GA A Soft Target for Security?
Someone is lying or badly mistaken about what happened at Long Beach Airport on May 22 because the version of the events told by pilot David Perry and the U.S. Customs and Border Protection agency are both divergent and adamantly defended by both parties. But regardless of who held which weapons and for what purpose, the most interesting thing about the incident is the light it shines on the way general aviation is viewed by the country's increasingly muscular security apparatus. Out of the shadows, the Customs and Border Protection agency looms as a confident and capable paramilitary force with the ability to take command over local law enforcement agencies and use them in ways that their own operational limitations might not allow.
We'll leave it up to the courts to decide if the Constitution or Perry's civil rights were violated in the aggressive and intimidating ramp check he and his passengers underwent that day. But regardless of the legality of the incident, the reality is that GA pilots planning to cross the border should anticipate this kind of attention, even though the CBP insists that the Long Beach case was "slightly unusual" in its tone because of a "heightened alert."
Although we'll probably never know exactly what prompted heavily armed law enforcement personnel to frog march citizens of their own country to individual searches and interrogations without warrants or even allegations of wrongdoing, suffice to say these folks had done their homework and believed they were within their rights to do it. Something about that plane or the people in it gave them enough justification to point guns and detain the party without any rights being read or any notion of what they might be under suspicion of. And that's where the real concern lies.
Transparency is the only protection against abuses by government and the lack of information forthcoming from the CBP under the cover of security or privacy issues naturally raises the suspicion that abuses are taking place. That's a serious matter in a society that cherishes freedom but it's further amplified by the circumstances in this case.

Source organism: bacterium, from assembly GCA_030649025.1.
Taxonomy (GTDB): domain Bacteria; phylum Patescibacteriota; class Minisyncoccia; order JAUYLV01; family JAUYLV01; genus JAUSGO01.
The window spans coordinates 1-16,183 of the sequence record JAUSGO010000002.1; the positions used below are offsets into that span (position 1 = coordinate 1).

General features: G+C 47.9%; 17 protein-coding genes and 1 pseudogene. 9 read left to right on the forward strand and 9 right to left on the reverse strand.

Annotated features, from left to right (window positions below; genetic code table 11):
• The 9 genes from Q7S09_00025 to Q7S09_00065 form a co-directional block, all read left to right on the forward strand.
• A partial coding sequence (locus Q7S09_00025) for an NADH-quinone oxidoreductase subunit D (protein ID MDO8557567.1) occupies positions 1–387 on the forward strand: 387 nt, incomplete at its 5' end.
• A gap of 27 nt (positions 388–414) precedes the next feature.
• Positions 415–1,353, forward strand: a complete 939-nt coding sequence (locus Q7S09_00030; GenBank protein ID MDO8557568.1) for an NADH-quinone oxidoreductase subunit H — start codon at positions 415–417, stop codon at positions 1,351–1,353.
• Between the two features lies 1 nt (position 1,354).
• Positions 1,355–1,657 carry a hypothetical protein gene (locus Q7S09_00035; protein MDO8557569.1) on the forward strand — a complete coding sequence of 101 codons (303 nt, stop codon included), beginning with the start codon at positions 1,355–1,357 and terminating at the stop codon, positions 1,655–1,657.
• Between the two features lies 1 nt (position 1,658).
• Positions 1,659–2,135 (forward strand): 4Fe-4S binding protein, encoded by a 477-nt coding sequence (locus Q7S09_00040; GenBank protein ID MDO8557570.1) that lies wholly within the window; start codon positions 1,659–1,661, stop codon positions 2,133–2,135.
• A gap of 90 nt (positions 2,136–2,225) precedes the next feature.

Since the CBP won't tell us what, exactly, they were looking for on May 22 in Perry's Cessna 210, we'll have to make some educated guesses. And since they've admitted that their actions were unusual in this case, we'll have to assume that someone on that plane was suspected of being capable of responding in kind. Also, because the Perry party was free to go an hour later, it's safe to assume that there was no evidence to support any of those suspicions.
Now, imagine if the same scene played out in a commercial airport terminal, the lineup for the border at Tijuana or a crossing into Ontario. Certainly there are people who use those facilities every day who have criminal records, ties to organized crime, are suspected smugglers or whatever. Without arrest warrants and virtually 100 percent certainty that the objects of detainment and search were engaged in or plotting illegal activity, there is not a chance that law enforcement personnel or CBP agents would draw weapons and conduct on-the-spot interrogations and searches. The public wouldn't stand for it and the authorities know that.
So why would they believe that it's an appropriate response on an airport ramp in Long Beach, Calif.?
Perhaps it's just the fact that under the new regulations for cross-border flights, CBP has new tools to try and responses to exercise and maybe this and the other incidents we've heard about are just a manifestation of that. Law-abiding pilots and their passengers would therefore have nothing to fear from security rules that may be appropriate and well intentioned.
But it could also be that GA is a soft target for this kind of show of force. The new manifest requirements are bound to turn up pilots and passengers that trigger security responses and the ramp checks, with or without guns, are a convenient method for the security personnel to pad their statistics, regardless of whether they actually enhance national security.
The natural response from pilots would be to think twice about crossing the border in a private aircraft and that would be the wrong response. We should never forget that the overarching goal of post 9/11 security measures is to ensure safety, freedom and liberty for law abiding citizens so that we can go about our normal business. However, as David Perry can attest, that can be difficult to do with your fingers intertwined on your head while you're staring at the muzzle of a gun.